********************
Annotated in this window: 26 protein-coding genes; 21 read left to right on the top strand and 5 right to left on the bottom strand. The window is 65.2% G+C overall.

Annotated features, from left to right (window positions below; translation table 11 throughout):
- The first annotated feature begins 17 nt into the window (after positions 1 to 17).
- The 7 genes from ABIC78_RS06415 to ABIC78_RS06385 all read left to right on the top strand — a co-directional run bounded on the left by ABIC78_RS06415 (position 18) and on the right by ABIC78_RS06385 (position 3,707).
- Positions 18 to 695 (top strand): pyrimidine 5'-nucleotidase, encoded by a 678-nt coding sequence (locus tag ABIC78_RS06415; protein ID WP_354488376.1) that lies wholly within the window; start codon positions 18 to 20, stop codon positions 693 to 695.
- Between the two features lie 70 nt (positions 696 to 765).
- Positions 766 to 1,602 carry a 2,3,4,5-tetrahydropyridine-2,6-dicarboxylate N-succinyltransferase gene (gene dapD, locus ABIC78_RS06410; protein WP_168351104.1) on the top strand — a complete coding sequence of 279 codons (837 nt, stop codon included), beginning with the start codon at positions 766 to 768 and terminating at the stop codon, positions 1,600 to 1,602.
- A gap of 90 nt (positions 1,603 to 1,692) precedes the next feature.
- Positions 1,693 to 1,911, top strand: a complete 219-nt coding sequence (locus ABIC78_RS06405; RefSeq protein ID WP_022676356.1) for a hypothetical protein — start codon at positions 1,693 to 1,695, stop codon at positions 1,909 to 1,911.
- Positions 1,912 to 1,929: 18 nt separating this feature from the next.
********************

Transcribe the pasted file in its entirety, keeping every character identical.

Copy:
Annotated in this window: 26 protein-coding genes; 21 read left to right on the top strand and 5 right to left on the bottom strand. The window is 65.2% G+C overall.

Annotated features, from left to right (window positions below; translation table 11 throughout):
- The first annotated feature begins 17 nt into the window (after positions 1 to 17).
- The 7 genes from ABIC78_RS06415 to ABIC78_RS06385 all read left to right on the top strand — a co-directional run bounded on the left by ABIC78_RS06415 (position 18) and on the right by ABIC78_RS06385 (position 3,707).
- Positions 18 to 695 (top strand): pyrimidine 5'-nucleotidase, encoded by a 678-nt coding sequence (locus tag ABIC78_RS06415; protein ID WP_354488376.1) that lies wholly within the window; start codon positions 18 to 20, stop codon positions 693 to 695.
- Between the two features lie 70 nt (positions 696 to 765).
- Positions 766 to 1,602 carry a 2,3,4,5-tetrahydropyridine-2,6-dicarboxylate N-succinyltransferase gene (gene dapD, locus ABIC78_RS06410; protein WP_168351104.1) on the top strand — a complete coding sequence of 279 codons (837 nt, stop codon included), beginning with the start codon at positions 766 to 768 and terminating at the stop codon, positions 1,600 to 1,602.
- A gap of 90 nt (positions 1,603 to 1,692) precedes the next feature.
- Positions 1,693 to 1,911, top strand: a complete 219-nt coding sequence (locus ABIC78_RS06405; RefSeq protein ID WP_022676356.1) for a hypothetical protein — start codon at positions 1,693 to 1,695, stop codon at positions 1,909 to 1,911.
- Positions 1,912 to 1,929: 18 nt separating this feature from the next.